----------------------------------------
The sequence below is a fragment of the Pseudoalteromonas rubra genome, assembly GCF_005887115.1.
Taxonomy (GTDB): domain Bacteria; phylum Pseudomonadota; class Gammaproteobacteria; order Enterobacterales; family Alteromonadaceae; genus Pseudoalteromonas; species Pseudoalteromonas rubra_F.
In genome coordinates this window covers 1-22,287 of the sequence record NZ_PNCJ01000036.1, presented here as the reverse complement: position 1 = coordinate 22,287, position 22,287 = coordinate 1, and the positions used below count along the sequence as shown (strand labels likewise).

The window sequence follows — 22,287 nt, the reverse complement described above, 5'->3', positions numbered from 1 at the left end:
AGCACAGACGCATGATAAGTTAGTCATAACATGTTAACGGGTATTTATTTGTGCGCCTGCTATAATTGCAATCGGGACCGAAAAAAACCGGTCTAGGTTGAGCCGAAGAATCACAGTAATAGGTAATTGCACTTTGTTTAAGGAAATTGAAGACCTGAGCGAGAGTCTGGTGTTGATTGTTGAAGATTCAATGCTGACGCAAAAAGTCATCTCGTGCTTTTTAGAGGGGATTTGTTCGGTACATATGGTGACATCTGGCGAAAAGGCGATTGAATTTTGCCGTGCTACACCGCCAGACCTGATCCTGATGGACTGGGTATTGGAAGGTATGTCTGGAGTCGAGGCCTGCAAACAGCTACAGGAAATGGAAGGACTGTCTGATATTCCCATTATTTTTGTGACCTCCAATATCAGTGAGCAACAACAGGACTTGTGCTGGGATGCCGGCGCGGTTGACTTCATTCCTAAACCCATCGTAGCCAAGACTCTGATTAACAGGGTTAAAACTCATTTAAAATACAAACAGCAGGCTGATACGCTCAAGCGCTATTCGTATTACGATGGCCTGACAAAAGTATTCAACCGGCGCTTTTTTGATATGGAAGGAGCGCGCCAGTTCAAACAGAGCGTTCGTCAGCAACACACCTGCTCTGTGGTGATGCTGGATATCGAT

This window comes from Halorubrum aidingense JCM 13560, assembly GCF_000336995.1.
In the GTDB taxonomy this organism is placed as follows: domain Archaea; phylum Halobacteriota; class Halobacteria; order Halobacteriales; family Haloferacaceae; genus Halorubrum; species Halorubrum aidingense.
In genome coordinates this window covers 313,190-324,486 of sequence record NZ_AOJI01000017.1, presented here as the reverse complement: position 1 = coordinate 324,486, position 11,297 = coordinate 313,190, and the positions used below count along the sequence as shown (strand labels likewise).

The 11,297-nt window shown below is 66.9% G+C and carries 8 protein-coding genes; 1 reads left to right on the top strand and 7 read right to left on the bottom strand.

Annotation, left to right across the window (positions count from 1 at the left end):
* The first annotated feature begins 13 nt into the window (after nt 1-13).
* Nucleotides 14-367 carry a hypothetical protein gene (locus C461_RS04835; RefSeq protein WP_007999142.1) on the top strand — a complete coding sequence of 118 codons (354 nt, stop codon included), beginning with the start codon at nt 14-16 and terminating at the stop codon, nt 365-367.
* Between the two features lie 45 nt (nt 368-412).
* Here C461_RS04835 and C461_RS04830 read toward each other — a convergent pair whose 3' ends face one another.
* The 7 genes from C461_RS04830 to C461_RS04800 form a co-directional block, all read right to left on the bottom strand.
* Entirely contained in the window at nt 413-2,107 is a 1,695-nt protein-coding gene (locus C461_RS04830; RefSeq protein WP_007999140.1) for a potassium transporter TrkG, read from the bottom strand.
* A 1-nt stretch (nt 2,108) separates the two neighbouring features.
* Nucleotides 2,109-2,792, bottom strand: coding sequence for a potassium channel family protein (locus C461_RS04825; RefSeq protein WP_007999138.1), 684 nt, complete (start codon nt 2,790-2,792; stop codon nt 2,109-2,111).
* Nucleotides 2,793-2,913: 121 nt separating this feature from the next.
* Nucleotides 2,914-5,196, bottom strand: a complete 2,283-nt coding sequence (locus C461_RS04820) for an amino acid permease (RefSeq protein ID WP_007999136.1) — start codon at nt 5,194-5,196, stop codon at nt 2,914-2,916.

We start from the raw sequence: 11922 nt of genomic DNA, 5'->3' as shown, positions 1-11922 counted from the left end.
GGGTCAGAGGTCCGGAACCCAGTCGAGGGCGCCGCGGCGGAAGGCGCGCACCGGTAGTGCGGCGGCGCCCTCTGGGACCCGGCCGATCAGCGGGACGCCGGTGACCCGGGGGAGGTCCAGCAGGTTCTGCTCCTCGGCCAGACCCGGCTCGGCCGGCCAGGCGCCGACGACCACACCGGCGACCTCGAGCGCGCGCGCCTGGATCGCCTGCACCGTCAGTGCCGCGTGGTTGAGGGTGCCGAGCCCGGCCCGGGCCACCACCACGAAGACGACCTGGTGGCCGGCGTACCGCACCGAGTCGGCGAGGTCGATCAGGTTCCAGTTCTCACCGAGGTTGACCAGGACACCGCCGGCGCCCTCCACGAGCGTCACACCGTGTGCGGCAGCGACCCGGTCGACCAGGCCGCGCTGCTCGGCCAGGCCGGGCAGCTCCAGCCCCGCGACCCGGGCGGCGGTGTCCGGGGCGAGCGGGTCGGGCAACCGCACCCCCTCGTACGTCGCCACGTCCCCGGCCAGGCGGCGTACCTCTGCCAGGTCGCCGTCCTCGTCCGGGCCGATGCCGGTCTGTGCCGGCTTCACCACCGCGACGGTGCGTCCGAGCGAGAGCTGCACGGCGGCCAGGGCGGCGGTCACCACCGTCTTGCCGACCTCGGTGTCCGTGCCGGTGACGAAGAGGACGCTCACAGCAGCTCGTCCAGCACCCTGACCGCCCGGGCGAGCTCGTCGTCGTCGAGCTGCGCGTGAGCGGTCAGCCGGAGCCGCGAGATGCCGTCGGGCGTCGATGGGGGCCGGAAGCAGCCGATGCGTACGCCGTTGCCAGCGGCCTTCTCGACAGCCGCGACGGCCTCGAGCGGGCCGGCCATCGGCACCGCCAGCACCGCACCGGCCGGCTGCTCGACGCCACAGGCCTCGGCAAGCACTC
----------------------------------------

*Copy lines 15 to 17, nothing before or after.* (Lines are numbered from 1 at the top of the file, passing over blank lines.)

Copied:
* The 7 genes from C461_RS04830 to C461_RS04800 form a co-directional block, all read right to left on the bottom strand.
* Entirely contained in the window at nt 413-2,107 is a 1,695-nt protein-coding gene (locus C461_RS04830; RefSeq protein WP_007999140.1) for a potassium transporter TrkG, read from the bottom strand.
* A 1-nt stretch (nt 2,108) separates the two neighbouring features.